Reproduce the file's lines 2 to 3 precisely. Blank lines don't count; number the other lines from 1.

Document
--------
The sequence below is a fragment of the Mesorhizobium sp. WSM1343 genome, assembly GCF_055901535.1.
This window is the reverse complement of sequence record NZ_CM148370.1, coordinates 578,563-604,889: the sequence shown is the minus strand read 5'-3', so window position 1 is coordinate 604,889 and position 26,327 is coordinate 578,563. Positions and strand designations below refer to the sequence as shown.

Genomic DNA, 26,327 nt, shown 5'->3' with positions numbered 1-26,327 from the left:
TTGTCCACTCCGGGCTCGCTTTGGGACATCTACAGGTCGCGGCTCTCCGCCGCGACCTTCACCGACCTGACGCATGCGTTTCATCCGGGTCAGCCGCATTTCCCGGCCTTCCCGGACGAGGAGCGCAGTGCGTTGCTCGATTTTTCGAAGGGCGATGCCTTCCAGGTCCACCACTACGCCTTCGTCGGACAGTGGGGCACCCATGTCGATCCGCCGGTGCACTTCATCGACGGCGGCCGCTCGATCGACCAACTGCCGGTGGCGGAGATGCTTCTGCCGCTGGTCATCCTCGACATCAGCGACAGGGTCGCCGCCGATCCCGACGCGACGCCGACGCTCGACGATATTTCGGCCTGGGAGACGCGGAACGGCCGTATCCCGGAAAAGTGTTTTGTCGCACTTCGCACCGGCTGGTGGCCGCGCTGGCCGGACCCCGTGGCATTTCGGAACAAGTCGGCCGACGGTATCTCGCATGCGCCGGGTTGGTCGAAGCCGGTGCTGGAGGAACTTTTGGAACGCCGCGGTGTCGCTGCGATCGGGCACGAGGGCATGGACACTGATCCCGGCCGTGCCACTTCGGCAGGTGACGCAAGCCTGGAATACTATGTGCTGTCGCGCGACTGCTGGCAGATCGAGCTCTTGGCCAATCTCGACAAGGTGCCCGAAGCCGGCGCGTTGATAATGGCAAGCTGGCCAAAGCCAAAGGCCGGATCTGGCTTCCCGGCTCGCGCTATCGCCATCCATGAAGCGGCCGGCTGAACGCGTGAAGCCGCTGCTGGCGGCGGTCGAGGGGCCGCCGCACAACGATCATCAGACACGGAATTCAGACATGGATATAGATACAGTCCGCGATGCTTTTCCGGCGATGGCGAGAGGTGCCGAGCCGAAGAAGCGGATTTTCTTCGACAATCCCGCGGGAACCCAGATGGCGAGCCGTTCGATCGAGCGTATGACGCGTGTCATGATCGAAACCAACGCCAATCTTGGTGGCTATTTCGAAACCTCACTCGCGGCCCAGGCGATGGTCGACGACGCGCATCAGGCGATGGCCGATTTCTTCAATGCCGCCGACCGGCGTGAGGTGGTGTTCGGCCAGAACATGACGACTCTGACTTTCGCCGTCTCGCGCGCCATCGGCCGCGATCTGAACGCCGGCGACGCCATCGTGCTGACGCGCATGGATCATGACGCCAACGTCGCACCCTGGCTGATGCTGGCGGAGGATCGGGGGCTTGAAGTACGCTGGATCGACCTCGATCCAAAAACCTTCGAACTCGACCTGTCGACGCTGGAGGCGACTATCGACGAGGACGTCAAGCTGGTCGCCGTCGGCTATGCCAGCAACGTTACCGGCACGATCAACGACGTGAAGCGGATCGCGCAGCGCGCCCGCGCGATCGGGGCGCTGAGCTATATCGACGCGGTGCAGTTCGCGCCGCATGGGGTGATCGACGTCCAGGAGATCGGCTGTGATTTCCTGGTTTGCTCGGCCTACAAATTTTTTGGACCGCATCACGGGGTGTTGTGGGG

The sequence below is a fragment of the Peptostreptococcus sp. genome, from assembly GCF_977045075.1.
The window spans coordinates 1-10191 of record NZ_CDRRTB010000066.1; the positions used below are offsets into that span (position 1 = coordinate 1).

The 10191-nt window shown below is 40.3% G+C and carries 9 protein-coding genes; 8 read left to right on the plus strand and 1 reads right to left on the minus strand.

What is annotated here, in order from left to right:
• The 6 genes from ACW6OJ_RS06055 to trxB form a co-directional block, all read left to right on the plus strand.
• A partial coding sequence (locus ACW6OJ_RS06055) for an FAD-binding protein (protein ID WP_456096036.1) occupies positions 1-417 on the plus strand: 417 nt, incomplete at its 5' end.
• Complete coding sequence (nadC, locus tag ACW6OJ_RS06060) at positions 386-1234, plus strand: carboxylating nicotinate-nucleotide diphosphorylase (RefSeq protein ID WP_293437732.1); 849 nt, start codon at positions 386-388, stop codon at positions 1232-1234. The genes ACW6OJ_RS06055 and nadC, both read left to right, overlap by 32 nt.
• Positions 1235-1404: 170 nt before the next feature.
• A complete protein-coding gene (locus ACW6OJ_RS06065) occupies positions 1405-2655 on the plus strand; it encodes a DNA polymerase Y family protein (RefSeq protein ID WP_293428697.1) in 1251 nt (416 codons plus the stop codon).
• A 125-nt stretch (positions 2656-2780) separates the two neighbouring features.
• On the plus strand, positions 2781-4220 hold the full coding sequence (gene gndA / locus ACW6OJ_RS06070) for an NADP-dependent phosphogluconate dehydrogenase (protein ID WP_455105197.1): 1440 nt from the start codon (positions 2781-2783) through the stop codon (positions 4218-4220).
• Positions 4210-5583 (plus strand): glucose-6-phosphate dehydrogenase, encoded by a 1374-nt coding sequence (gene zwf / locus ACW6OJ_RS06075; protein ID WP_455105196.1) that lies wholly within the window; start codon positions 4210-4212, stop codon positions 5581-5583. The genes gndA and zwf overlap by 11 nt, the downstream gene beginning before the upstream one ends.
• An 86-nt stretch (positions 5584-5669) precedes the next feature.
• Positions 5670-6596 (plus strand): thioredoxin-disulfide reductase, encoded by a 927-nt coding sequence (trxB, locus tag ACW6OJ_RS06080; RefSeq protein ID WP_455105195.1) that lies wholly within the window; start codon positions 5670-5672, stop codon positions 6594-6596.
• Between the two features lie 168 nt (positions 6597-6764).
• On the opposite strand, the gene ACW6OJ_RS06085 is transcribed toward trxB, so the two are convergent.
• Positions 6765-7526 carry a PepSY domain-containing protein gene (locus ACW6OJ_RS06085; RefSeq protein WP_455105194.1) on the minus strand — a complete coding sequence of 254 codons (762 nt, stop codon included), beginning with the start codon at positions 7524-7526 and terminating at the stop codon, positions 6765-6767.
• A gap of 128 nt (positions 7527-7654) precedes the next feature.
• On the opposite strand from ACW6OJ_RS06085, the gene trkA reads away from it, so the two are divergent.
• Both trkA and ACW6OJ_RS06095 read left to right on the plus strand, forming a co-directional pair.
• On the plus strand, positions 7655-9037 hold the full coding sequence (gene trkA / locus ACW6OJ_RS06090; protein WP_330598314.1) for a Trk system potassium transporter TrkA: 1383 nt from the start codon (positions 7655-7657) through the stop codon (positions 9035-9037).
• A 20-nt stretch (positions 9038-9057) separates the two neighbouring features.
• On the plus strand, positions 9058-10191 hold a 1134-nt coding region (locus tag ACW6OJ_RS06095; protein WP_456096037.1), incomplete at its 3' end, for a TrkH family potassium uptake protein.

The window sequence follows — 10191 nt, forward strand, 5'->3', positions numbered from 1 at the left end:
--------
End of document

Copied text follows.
This window is the reverse complement of sequence record NZ_CM148370.1, coordinates 578,563-604,889: the sequence shown is the minus strand read 5'-3', so window position 1 is coordinate 604,889 and position 26,327 is coordinate 578,563. Positions and strand designations below refer to the sequence as shown.

Genomic DNA, 26,327 nt, shown 5'->3' with positions numbered 1-26,327 from the left: